Case Report Top


A 20-year-old boy presented to us with intermittent tightness of the right upper limb for the last 2 years. The tightness involved both proximal and distal muscles of the right upper limb. He also complained of cramps and intermittent rippling sensations below the skin in the same limb. His complaints used to increase on voluntary activity of the limb. There was no history of difficulty in gripping objects; however, there was history of difficulty in releasing held objects. The tightness of muscles did not disappear during sleep. The patient also complained of dull aching pain in the same limb. There was no other sensory complaint. He also mentioned excessive sweating over the same limb.

On examination the patient had hypertrophy of the right arm and forearm. Myotonia was demonstrable in the right biceps and triceps on elbow flexion and extension respectively and in fingers flexors of the right upper limb. However, percussion myotonia was absent. Myokymia was also seen in the right trapezius, deltoid, biceps and triceps [Video 1]. Rest of the neurological examination was normal. Examination of other systems did not reveal any abnormality.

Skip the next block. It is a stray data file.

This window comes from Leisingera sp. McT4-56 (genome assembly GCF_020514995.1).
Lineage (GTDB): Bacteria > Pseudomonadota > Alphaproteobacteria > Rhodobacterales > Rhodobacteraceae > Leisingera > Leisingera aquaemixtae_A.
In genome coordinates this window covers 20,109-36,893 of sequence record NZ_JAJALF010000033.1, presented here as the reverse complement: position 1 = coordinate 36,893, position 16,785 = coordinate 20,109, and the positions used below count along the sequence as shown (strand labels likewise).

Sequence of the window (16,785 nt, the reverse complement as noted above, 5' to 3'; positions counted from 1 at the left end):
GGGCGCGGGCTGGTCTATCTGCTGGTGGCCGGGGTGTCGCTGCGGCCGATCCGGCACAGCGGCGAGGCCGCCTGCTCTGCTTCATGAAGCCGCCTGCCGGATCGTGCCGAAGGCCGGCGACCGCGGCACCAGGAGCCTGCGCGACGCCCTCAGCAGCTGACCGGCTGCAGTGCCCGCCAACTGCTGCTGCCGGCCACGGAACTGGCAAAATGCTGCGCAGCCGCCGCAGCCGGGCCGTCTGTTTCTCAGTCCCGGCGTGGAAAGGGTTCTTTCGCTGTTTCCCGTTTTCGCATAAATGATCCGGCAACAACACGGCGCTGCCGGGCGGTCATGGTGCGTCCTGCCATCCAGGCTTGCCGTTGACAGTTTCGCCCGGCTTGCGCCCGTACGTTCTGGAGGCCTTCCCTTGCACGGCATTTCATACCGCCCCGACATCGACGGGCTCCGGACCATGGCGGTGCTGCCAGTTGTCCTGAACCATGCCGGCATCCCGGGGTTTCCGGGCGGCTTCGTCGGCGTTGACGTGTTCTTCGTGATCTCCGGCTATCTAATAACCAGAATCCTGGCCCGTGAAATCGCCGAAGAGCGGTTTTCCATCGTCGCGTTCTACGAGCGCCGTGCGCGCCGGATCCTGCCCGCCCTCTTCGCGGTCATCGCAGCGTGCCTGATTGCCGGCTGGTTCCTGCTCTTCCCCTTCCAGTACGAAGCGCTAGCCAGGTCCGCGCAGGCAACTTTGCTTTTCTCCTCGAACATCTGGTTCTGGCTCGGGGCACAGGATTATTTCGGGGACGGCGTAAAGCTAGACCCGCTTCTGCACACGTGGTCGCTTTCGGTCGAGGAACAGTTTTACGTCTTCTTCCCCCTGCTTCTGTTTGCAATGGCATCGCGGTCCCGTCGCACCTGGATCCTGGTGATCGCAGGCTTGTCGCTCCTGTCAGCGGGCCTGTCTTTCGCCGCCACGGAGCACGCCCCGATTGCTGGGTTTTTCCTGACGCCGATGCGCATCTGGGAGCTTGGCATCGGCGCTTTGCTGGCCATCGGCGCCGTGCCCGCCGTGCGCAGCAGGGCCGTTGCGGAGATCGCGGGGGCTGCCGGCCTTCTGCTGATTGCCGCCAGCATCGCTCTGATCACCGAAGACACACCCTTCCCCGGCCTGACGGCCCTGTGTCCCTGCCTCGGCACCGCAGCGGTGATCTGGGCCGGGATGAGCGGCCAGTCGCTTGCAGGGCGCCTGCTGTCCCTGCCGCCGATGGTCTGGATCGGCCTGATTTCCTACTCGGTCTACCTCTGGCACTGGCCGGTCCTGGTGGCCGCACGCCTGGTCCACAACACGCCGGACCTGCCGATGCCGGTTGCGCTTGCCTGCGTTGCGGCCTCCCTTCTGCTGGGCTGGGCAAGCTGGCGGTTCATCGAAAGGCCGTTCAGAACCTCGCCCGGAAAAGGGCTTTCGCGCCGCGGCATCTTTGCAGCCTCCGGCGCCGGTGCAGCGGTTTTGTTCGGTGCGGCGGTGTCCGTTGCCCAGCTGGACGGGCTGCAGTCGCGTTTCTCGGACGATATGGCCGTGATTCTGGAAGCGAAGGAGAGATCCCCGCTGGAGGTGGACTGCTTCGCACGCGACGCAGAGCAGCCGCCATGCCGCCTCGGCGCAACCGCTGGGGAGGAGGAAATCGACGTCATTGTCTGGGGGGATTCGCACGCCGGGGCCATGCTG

The nerve conduction study of the patient was normal. Electromyography revealed myokymic and neuromyotonic discharges in proximal (deltoid) and distal (first dorsal interosseous) muscles of the right upper limb, which confirmed the diagnosis of neuromyotonia [Figure 1] and [Figure 2]. Electromyography in the left deltoid, left first dorsal interosseous, bilateral vastus lateralis and bilateral tibialis anterior was normal. His routine blood investigations that included complete blood count, liver function tests, renal function tests, serum calcium, serum magnesium and random blood sugars were normal. Computed tomography of thorax was normal. Antibodies against voltage-gated potassium channels (VGKC) were not detected in serum.
Figure 1: Electromyography showing myokymic discharges (doublets, triplets and multiplets) in the right deltoid (a and b) and the right first dorsal interossea (c and d)

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Figure 2: Electromyography showing neuromyotonic discharge of frequency of around 160 Hz in the right deltoid